8. Soccer Mommy – Sometimes, Forever
7. Liam Gallagher – C’Mon You Know
Liam Gallagher could have easily played it safe on C’Mon You Know and repeated the template he used on his two previous solo offerings and still sustained interest and record sales. C’Mon You Know has not only evolved Liam Gallagher’s sound but has also introduced his fans to another side of him not seen previously.
6. Foals – Life Is Yours
Their goal with Life Is Yours was to celebrate the world’s reawakening, successfully pulling it off. As the world awakens from the nightmare of the pandemic, many have come to appreciate the bands that are acknowledging and moving on from the pandemic. With Life is Yours, Foals produces a very straightforward celebration of returning to making music. Foals never disappoint with brilliant releases that cause listeners to look forward to their next offerings. Life Is Yours is destined to be a very successful album for Foals.
5. Fontaines D.C. – Skinty Fia
Three albums in Fontaines D.C. have proved they have established a distinctive signature sound, but Skinty Fia shows their willingness to explore and push boundaries. The album shows the band at a juncture, questioning their career and move to London, with the questions being answered with brooding basslines and repetitive, relentless lyrics. Having proven themselves in adapting and willing to make use of a range of different sounds, the main question that Skinty Fia leaves is which direction will album number four take the band. With it only being three years since debut album Dogrel was released, it seems that Fontaines D.C. are only just getting started.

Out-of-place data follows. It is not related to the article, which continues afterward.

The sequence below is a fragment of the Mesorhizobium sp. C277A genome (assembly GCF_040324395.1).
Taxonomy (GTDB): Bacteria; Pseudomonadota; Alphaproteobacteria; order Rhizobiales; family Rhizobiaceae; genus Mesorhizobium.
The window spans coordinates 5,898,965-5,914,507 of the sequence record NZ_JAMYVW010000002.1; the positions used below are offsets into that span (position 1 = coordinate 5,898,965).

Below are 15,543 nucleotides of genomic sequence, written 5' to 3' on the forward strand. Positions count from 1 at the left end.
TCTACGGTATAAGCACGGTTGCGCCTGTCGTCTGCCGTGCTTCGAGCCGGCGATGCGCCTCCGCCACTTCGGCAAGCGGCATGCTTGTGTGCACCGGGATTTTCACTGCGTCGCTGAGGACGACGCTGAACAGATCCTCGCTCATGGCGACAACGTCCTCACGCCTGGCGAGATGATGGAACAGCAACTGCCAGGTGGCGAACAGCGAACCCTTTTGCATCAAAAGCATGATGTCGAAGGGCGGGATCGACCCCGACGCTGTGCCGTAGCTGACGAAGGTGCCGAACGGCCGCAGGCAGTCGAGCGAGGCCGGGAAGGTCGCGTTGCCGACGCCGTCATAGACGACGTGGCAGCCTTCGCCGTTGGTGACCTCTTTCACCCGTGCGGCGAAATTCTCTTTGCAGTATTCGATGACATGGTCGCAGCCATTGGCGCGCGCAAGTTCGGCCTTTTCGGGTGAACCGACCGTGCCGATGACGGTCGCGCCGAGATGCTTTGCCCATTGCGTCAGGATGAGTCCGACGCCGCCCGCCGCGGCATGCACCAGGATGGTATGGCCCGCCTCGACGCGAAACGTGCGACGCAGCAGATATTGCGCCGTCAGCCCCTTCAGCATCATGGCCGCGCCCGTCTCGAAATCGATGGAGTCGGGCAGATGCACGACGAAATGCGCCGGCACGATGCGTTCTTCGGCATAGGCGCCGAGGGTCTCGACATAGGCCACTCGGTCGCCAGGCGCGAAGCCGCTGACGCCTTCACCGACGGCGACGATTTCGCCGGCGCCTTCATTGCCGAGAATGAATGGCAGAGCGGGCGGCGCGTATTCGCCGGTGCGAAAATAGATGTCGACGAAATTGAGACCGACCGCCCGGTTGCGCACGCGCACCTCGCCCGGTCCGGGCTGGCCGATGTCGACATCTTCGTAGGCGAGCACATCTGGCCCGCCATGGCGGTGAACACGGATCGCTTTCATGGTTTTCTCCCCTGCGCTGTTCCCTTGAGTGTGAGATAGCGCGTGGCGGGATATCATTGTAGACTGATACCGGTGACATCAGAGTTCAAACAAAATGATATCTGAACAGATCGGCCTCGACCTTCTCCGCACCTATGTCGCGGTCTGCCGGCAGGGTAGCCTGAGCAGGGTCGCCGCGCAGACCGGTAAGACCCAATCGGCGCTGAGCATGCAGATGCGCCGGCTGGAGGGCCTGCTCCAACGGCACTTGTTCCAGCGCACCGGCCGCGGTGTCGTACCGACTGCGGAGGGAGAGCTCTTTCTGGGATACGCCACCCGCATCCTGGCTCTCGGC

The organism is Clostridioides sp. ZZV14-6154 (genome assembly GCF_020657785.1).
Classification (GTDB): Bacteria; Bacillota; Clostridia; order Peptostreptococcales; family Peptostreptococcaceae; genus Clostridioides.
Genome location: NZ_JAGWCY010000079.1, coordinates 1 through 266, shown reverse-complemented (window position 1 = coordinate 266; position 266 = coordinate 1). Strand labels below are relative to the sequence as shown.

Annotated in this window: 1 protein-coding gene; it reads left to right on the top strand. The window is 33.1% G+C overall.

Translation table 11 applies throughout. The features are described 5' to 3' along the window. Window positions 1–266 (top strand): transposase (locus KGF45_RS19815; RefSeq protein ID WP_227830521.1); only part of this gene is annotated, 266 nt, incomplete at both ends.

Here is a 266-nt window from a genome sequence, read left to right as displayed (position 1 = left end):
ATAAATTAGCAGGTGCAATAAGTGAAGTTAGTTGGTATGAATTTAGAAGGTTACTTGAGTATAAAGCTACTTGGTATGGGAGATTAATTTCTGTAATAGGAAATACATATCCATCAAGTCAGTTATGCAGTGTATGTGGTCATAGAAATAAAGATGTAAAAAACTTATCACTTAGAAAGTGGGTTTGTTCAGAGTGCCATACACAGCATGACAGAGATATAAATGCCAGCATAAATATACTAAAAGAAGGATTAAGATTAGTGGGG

4. Wet Leg – Wet Leg
3. Simple Minds – Direction of the Heart
Simple Minds have been like a chameleon from their art-house origins to stadium rock and everything in-between. In founding members, guitarist Charlie Burchill and lead singer Jim Kerr have to be two of the most industrious guys in music, barely stopping for a breather. Direction of the Heart is a full-throttle juggernaut of an album flushed with celebration, stomp and euphoria.
2. Suede – Autofiction
To continue to produce quality albums more than 30 years into a career is one thing, but to produce an album as full of quality and as energetic as Autofiction is far more impressive. With this album, Suede again shows that they are a band full of surprises. At next March’s concert, I cannot wait to see how these songs come across live. While my friends and I may not have the energy we did in 1994, Suede certainly seem to. Long may they continue to have that, and long may they carry on.
1. The Smile – A Light for Attracting Attention
Every time a member of Radiohead issues a side project, a good number of their well-wishers fear it signals the end of the band. No more so than when the two central driving creative members of the band are involved. Maybe the worst will happen, but in retrospect, each member has had solo/collaborative projects without the band imploding in a mess of vain self-interest. A Light for Attracting Attention amplifies that we don’t know what tomorrow will bring for the entity that is Radiohead. But regardless of the future path of Radiohead, The Smile has much to attract attention and is worthy of any serious music aficionado’s consideration.
The 50 best albums of 2022: 50 – 26
XS Noize: Albums of the year 2022 compiled by Iam Burn from lists by Mark Millar, Michael Barron, Ben P Scott, Marija Buljeta, Lee Campbell, Lori Gava, Randall Radic, Stuart Evans, Alina Salihbekova, David McElroy, Rebecca Haslam, Imelda Hehir, Marc Leach, Julie Blore-Bizot, Ashley Kreutter.